My experience has given me the ability to apply technology, in many forms. As a systems administrator my responsibilities have included support of various operating systems, scripting languages, vistualization software, web applications, etc. I have related course work in Computer Programming (C, C++, Java). Unfortunately, I dont have a Computer Science Degree. I'm interested in contiuing my education in Computer Programming to eventually get a degree.
Would a hiring manager consider my previous work experience for a QA position?
All of us have our own view of what MUST be the proper New Product Development phases. I believe those are:
1. Ideation: Come-up with an idea you think it could be a market winner.
2. Patenting: Evaluate the merit of getting Intellectual Property (IP) protection for your new product idea.
3. Design: Develop non or partially functioning models of your new product idea and start soliciting user feedback.
4. Feasibility Proof: Perform various technical/business studies to determine IF your new product idea is feasible.
5. Development: Develop a product/process to yield a number of fully functioning new product prototypes as if each of them were to be used by the final user/customer.
6. Controlled Field Use Trial: Let potential users use the new product as IF it were purchased by them and generate feedback based on a previously approved protocol.
7. Design-Verification/Validation: Fine-tune new product design/development and complete design verification/validation studies to confirm the new product meets User Requirement Specifications (URSs) per its respective Labeling Claims.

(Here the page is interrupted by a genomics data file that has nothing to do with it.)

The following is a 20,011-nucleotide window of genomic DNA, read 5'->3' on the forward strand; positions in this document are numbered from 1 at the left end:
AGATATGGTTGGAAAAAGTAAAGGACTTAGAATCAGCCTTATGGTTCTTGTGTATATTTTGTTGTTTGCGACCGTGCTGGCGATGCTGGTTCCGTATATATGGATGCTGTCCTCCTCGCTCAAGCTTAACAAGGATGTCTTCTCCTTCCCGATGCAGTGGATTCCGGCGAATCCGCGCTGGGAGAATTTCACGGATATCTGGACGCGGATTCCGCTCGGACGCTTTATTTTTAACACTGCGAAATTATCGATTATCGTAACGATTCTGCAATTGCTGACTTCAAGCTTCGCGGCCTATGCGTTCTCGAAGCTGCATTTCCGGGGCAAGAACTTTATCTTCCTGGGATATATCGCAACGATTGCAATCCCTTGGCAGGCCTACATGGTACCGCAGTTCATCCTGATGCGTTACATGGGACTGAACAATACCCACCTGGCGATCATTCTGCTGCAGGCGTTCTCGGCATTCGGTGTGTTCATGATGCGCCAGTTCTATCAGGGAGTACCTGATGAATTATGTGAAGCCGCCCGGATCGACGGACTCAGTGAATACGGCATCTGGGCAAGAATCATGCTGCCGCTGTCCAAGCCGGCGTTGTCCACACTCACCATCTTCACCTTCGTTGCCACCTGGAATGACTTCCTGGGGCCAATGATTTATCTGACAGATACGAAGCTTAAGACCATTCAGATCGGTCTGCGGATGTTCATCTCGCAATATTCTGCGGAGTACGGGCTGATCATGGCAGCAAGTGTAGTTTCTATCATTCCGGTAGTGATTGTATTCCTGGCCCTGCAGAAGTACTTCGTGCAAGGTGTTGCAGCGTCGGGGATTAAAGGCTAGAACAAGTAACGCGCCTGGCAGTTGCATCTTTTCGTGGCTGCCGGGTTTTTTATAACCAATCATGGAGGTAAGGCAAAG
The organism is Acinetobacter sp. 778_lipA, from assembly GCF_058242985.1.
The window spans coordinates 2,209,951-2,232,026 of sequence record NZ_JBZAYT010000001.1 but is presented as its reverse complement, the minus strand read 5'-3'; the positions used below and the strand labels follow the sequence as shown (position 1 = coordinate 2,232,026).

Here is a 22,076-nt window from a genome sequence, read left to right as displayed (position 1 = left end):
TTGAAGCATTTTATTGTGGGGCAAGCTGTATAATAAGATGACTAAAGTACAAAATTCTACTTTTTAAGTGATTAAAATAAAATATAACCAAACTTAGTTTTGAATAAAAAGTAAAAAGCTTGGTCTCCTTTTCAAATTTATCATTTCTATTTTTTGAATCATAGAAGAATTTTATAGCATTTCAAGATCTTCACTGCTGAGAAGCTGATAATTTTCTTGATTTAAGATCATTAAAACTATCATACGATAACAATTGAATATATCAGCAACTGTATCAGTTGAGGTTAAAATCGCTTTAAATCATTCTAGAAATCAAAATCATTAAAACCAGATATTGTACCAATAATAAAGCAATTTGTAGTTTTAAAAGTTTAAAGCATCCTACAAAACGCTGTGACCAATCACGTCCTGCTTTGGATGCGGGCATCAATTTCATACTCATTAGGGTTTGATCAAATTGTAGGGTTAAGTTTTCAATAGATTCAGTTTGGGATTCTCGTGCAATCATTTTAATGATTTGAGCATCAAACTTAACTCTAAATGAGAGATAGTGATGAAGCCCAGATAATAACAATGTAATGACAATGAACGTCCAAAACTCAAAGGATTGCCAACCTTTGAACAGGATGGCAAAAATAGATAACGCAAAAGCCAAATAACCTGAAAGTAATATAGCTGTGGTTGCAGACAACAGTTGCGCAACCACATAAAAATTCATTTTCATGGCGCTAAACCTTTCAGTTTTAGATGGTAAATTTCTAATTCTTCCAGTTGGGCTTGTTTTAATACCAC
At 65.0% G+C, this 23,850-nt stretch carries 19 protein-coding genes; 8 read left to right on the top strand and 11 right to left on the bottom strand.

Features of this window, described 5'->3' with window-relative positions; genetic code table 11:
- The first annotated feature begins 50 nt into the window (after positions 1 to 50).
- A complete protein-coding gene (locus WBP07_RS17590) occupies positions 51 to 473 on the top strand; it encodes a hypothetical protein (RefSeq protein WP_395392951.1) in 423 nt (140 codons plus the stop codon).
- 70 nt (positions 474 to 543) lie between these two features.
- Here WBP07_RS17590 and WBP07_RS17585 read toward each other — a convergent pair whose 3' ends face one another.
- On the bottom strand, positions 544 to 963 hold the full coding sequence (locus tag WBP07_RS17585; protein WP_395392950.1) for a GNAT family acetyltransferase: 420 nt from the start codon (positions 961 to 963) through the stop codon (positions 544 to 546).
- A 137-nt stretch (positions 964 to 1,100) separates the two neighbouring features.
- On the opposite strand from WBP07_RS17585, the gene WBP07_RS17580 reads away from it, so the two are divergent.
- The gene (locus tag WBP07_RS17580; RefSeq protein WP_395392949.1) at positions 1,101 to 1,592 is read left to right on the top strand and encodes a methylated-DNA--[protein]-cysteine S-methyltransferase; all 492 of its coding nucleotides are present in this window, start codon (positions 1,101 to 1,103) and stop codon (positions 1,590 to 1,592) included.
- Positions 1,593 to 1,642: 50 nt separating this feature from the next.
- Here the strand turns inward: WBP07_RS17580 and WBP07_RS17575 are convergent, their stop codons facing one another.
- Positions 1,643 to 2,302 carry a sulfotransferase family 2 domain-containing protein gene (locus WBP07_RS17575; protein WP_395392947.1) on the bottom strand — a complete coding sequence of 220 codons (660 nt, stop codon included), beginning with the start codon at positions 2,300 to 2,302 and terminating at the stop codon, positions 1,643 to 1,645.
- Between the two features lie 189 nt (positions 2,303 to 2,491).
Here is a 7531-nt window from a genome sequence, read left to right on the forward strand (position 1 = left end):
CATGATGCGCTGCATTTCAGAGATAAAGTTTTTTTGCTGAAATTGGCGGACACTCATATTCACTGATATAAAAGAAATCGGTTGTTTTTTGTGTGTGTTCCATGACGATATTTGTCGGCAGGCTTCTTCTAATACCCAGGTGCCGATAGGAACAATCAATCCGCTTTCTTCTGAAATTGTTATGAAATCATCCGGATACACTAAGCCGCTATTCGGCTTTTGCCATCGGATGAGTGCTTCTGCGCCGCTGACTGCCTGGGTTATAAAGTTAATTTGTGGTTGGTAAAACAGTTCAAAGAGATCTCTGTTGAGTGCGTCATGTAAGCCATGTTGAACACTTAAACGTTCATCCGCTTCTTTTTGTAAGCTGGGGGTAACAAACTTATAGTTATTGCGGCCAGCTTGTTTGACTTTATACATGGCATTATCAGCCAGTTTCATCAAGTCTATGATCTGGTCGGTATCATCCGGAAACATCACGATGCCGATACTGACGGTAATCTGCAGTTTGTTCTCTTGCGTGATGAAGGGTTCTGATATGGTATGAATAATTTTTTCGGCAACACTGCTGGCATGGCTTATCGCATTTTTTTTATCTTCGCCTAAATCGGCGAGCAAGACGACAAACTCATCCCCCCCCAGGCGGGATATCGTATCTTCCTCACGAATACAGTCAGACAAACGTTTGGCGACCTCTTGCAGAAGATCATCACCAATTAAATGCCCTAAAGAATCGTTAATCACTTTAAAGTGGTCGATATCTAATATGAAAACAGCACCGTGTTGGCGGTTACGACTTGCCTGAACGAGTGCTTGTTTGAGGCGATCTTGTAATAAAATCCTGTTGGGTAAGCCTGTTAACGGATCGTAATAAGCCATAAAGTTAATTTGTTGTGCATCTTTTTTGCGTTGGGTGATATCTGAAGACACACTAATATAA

8. Regulatory Filing (if required): Prepare any required documentation and submit it to appropriate Regulatory Authorities for securing their approval to market it.
9. Full Field Use Trial: Repeat above phase 6 but using a comprehensive pool of potential users/customers.
10. Scaling-up: Scale-up your process so your new product could be manufactured in high quality/low cost conditions.
11. Technology-Transfer: Develop documents' list for new product's production in high volume.
12. Process Validation: Validate your process so it produces final product consistently meeting specifications.
13. Manufacturing: Start manufacture and ship product to market.
14. Launch: Launch product and monitor its acceptance by the user.
15. Line Maintenance/ Improvement: Compile, analyze user feedback and continuously improve product.
What is your opinion? Please explain, if you could.
Each QA automation team has its own specific priorities when choosing a test automation tool to facilitate the UI regression testing process. But what approach is more popular: a lightweight solution which is simple and quick grasp (but will not cover all your regression testing scope) or a full-scale test automation framework which can do much more but will require lots of time to create and maintain the test coverage? What would you/your team/your manager(s) choose and why?
I really wonder what's in store for functional QA. Normally engineers who don't have much interest in coding get into QA as a functional tester. But down the line is this enough? Can they grow in their career with this expertise?